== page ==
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Turning Point « carlos-m.net

Turning Point

This essay was written on September 20, 1998 while I was in 10th grade at Winchester Thurston School for English class with Dr. Eric Zissu.

Probably the most important turning point in my life happened in 1992. At this time, I was eight years old and living in Williamsport Pennsylvania. My dad had a well-paying job at Anchor Darling Valve Company, I was attending a parochial school and I thought life was just great. At the time we lived in a large four-story house with a separate three-story garage and an acre of forest for a backyard. I had a ten-speed bicycle and I would often go bicycling with my friends at the nearby cemetery. No-one ever objected to this, in fact people would often have picnics at the top of this hill at the cemetery. I guess the only things I ever complained about were the constant music lessons and practice sessions my parents subjected me to.

Life was great until my dad came home one day with bad news. As it turned out, his well-paying company was downsizing and they had to let him go. Well, I didn’t think much of it at the time. So he’d get a new job, I thought. Well anyway, he took out his resume and started mailing away. Oh well, life goes on. Well soon enough companies began to take interest in him and he decided to join a company called Cellular One (which would later be bought by ATT and become ATT Wireless Services). So what was the catch? Well, Cellular One’s offices are based in Pittsburgh which is not exactly an easy commute from Williamsport. Carlos, we will have to move, but it won’t happen for a while. Well, make sure you finish the school year and besides, I still have to look for a job in Pittsburgh too, my mom told me. Somehow, although I knew my parents had many friends in Williamsport, they didn’t seem too discouraged. My dad had not started his new job yet, when I began objecting. At this time, I was doing well in my third grade classes and looking forward to having the really nice fourth grade teacher that everyone was talking about. I also had a brown belt in Karate and I would earn my black belt soon if we didn’t move. I didn’t want to leave my home, my school and my friends. Despite all my complaining, I had actually come to expect the move. This wasn’t the first time we moved. I was born in Chicago Illinois and I lived there for four years. When I was four, my dad’s company moved him to Racine Wisconsin. After three years, we moved again, this time to Williamsport Pennsylvania and the house of our dreams. And now, after living in Williamsport for only two years, we were moving again. I had noticed a pattern and told my mother that the next time we moved I wanted to move to Montana. I said this because I figured we’d be moving again in about a year and Montana was a big place so we would probably move into another big house.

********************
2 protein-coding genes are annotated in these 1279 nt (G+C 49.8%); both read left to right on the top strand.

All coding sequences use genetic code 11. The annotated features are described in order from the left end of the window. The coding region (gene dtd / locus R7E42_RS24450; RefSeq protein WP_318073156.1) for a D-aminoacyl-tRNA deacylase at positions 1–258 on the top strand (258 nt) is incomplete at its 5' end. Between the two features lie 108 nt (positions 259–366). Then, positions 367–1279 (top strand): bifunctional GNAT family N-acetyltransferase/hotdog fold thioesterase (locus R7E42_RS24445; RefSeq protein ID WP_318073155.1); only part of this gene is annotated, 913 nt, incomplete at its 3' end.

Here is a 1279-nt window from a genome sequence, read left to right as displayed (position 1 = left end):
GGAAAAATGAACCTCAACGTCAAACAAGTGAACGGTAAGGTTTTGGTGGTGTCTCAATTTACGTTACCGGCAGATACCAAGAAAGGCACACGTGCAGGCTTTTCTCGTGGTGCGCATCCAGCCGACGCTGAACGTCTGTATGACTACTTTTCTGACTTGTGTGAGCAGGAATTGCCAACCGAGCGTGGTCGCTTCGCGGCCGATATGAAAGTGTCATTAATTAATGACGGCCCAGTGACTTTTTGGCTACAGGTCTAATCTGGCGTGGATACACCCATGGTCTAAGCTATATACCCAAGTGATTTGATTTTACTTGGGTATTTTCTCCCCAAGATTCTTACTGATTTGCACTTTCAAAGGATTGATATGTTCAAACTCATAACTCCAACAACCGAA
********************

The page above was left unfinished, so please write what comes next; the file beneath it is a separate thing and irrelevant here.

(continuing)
When the school year ended, Allied Van Lines Corporation came to move us from our beloved house in Williamsport to a tiny town house in Cranberry Twp., a suburb of Pittsburgh. I didn’t like Pittsburgh at first. I never really unpacked all my stuff because I knew we would move soon. I didn’t like my new school or the new music teachers my parents signed me up with. Eventually, we did move, but not to Montana. After less than a year in the town house, we bought a house in Cranberry. The house was not as big or well designed as our house was in Williamsport, but it was certainly bigger than the townhouse. Because I now had more space, I decided I could unpack more of my stuff. I still missed Williamsport but there was nothing I could do about it. Life went on. I made many friends at my school and got to do more things in Pittsburgh than I would have ever been able to in Williamsport. I learned how to ski and rock climb, things I became good at and still do today. I also suddenly had a deep appreciation for music. This was something I had never had, now all of a sudden, I actually practiced when I was supposed to (this probably had something to do with the new music teachers). I also took up karate again and eventually earned my black belt. I realized that Williamsport was actually a dull place to live in and the only things I really missed were my friends and the house. Before I knew it, we had lived in Pittsburgh for six years and although it may no be the best place to live in, it has opened up a whole world of opportunities to me. That was something I may never have gotten if I had stayed in Williamsport or if I had continued to move around.

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